The absence of air in the interplanetary spaces
(to a very high degree of exhaustion) was appreciated
by Newton: he may have been the first. His demonstrations
in the Principia are heavily bound up with the combined
effects of gravitation and atmospheric resistance on the
motion of bodies, a subject that attracted his interest
and study, from the earliest 'De Motu..' of 1684, through
Book 2 of the 'Principia'.
In book 2 of the Principia, Newton made it a point
to study at what rate the combination of gravitational
and (de)compressive effects should cause the density of
the earth's atmosphere to decrease with distance above the earth's surface (esp. Book 3 Prop. 10,
(applying Book 2 Prop.22 Scholium)
[https://books.google.com/books?id=6EqxPav3vIsC&pg=PA73 up to PA76]).
He calculated that at an altitude of even 200 miles up, the air should be 'rarer' than at the earth's surface in a ratio of roughly 75 x 10^12 to 1.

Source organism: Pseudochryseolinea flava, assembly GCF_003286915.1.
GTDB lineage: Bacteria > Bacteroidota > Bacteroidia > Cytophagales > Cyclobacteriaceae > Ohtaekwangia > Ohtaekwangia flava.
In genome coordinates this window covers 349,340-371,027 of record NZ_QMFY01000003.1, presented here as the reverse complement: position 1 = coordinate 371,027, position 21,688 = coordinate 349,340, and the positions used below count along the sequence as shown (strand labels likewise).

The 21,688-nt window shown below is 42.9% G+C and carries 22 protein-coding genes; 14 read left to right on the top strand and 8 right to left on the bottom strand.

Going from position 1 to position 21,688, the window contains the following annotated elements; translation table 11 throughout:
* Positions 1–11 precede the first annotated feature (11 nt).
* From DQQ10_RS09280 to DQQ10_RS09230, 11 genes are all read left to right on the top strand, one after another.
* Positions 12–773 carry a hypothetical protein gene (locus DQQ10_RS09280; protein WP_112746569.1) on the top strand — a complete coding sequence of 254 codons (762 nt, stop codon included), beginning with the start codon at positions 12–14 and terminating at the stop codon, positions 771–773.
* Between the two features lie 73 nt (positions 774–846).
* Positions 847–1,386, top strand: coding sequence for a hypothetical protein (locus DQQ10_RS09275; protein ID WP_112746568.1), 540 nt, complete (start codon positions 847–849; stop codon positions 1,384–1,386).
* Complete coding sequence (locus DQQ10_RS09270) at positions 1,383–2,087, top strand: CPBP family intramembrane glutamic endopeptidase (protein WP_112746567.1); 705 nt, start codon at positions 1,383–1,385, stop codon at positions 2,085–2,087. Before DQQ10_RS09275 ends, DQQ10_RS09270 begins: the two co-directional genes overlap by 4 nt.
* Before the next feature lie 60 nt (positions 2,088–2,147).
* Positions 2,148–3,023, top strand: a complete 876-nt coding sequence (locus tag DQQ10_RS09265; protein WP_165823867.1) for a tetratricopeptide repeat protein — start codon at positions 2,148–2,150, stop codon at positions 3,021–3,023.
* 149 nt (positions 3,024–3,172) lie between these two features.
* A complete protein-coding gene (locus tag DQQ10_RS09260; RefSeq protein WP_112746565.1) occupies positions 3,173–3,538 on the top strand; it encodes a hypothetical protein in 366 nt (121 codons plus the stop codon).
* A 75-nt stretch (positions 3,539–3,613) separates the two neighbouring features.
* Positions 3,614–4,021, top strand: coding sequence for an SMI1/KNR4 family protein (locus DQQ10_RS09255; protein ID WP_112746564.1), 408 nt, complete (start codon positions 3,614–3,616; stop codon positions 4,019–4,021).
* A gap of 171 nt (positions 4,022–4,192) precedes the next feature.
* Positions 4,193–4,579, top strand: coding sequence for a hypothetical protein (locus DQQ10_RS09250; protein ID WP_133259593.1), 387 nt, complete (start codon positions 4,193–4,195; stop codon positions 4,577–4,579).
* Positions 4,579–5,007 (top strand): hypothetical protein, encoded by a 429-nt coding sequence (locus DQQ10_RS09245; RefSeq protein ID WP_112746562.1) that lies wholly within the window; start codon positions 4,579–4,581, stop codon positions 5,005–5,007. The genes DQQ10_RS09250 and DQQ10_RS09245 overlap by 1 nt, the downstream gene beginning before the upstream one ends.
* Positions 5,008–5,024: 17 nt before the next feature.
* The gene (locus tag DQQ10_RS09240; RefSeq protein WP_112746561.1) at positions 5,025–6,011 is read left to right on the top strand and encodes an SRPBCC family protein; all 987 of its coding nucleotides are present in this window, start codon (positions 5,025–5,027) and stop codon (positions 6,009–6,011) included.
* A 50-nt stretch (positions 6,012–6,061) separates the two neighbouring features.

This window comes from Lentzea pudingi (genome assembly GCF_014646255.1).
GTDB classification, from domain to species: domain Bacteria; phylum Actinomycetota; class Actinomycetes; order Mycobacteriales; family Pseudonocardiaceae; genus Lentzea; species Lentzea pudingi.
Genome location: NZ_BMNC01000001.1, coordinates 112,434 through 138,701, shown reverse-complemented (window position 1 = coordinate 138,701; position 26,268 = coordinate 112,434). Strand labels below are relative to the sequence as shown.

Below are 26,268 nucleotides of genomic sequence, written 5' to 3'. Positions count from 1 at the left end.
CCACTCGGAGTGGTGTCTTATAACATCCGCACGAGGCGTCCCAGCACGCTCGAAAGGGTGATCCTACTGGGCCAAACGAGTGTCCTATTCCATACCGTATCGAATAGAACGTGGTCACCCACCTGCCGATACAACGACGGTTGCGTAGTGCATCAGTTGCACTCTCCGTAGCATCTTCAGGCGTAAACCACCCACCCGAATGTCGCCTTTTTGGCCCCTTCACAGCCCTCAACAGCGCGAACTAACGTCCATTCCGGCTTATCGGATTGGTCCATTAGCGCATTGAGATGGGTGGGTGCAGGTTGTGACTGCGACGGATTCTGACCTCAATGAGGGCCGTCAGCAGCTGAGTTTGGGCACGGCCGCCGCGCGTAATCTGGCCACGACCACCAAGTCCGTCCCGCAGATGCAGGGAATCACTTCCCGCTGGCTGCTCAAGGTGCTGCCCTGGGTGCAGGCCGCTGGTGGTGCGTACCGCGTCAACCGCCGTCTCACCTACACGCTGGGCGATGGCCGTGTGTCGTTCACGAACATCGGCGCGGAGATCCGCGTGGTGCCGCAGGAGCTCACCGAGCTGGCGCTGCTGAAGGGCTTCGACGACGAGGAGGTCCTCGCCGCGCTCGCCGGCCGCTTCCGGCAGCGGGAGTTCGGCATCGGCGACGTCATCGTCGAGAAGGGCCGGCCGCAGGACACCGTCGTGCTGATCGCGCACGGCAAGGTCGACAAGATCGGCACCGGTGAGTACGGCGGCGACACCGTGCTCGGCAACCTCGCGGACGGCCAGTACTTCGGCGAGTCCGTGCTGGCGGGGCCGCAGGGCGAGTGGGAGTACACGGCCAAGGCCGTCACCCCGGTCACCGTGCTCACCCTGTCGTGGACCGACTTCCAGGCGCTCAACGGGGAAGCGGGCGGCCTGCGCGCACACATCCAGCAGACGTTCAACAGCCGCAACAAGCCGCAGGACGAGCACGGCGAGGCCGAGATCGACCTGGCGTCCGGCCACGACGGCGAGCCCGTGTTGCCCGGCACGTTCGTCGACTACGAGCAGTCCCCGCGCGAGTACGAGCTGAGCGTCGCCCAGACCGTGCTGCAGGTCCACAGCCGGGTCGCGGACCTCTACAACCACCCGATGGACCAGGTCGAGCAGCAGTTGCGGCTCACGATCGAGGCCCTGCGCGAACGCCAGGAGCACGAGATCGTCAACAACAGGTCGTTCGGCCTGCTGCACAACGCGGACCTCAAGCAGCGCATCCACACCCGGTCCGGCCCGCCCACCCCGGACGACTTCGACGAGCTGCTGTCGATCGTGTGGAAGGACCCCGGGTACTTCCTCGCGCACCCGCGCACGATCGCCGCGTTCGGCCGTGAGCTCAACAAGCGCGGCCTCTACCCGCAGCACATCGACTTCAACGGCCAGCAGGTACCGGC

This is practically a vacuum. In Book 3 Prop.10 Newton went on to conclude that there should be at most no appreciable atmospheric-type drag on the motion of Jupiter.
In the General Scholium Newton afterwards wrote:
(translation slightly amended here, closer to the Latin original):
"Bodies, projected in our air, suffer no resistance but from the air.
Withdraw the air, as is done in Mr. Boyle's vacuum, and the resistance
ceases. For in this void a bit of fine down and a piece of solid gold
descend with equal velocity. And the same reasoning applies to the
celestial spaces which are above the Earth's atmosphere".
Near-contemporaries saw the interplanetary void as a feature
of Newton's theories (and sometimes as an attackable one, even
absurd). Voltaire, with characterstic dry humour, included it in his contrasts between Newton and Descartes (1733): "A Frenchman arriving
in London finds things quite changed in philosophy as in everything else:
he left the world full, he finds it empty. In Paris one sees that the
universe is composed of vortices of subtle matter: in London one sees
nothing of that." &c. (Voltaire, 'Lettres Philosophiques', 1733,
Lettre XIV. 'Sur Descartes et Newton'.)